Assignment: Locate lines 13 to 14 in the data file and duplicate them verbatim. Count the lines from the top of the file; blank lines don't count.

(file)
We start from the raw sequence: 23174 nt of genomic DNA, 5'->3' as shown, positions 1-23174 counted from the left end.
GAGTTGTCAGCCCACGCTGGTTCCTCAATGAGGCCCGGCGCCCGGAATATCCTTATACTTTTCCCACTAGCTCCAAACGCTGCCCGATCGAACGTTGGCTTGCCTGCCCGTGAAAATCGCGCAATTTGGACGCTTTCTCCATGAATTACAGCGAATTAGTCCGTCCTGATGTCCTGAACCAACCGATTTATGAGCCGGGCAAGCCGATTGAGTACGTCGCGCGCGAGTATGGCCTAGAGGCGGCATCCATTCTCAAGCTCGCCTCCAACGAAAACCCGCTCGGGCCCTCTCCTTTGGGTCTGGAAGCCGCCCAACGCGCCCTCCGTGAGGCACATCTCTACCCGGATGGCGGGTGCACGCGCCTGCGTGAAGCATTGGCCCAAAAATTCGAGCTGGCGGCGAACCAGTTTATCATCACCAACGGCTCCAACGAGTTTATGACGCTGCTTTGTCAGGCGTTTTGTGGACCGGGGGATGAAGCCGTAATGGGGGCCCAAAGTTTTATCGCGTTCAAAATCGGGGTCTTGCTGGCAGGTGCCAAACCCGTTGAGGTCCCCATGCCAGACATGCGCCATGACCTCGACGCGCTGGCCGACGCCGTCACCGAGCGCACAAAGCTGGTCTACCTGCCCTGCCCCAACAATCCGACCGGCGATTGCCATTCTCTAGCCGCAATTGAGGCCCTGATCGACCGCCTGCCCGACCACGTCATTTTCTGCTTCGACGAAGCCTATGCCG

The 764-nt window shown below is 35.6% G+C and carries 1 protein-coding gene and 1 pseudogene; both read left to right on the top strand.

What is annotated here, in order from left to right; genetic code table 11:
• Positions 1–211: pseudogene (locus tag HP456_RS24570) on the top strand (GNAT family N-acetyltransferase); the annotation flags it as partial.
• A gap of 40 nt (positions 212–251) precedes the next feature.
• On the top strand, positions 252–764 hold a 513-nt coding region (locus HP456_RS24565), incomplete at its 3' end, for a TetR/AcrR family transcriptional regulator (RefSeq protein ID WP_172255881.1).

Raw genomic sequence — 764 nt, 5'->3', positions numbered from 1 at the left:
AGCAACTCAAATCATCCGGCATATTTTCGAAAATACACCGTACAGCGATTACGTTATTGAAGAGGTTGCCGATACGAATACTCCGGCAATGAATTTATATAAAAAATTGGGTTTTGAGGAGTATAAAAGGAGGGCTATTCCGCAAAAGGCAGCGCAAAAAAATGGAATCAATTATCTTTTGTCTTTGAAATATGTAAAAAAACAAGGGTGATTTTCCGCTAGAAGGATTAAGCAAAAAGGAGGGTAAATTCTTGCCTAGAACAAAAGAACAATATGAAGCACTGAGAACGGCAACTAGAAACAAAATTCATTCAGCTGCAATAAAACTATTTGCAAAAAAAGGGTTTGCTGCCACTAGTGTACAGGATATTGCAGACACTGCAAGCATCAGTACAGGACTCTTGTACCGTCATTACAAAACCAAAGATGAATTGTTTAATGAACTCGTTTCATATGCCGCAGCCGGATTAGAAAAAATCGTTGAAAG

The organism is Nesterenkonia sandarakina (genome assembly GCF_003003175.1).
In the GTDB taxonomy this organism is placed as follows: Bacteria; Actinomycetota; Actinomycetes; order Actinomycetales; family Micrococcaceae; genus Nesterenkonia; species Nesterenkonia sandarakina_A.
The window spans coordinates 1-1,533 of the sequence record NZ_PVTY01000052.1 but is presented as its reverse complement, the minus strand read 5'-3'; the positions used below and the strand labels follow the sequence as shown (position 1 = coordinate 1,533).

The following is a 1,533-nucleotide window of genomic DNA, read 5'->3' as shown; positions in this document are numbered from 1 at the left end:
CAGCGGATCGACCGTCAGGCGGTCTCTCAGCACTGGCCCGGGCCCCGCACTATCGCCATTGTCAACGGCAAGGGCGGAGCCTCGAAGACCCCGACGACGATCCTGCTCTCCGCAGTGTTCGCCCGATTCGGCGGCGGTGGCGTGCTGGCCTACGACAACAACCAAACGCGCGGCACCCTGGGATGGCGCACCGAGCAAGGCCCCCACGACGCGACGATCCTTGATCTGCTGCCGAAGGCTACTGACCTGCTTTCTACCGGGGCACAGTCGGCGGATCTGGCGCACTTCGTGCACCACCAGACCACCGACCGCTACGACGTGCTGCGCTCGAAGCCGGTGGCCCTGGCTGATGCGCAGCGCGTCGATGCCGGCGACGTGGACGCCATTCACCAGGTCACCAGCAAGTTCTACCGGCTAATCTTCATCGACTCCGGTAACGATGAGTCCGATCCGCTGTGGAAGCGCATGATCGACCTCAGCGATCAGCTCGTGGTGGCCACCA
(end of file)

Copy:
The following is a 1,533-nucleotide window of genomic DNA, read 5'->3' as shown; positions in this document are numbered from 1 at the left end:
CAGCGGATCGACCGTCAGGCGGTCTCTCAGCACTGGCCCGGGCCCCGCACTATCGCCATTGTCAACGGCAAGGGCGGAGCCTCGAAGACCCCGACGACGATCCTGCTCTCCGCAGTGTTCGCCCGATTCGGCGGCGGTGGCGTGCTGGCCTACGACAACAACCAAACGCGCGGCACCCTGGGATGGCGCACCGAGCAAGGCCCCCACGACGCGACGATCCTTGATCTGCTGCCGAAGGCTACTGACCTGCTTTCTACCGGGGCACAGTCGGCGGATCTGGCGCACTTCGTGCACCACCAGACCACCGACCGCTACGACGTGCTGCGCTCGAAGCCGGTGGCCCTGGCTGATGCGCAGCGCGTCGATGCCGGCGACGTGGACGCCATTCACCAGGTCACCAGCAAGTTCTACCGGCTAATCTTCATCGACTCCGGTAACGATGAGTCCGATCCGCTGTGGAAGCGCATGATCGACCTCAGCGATCAGCTCGTGGTGGCCACCA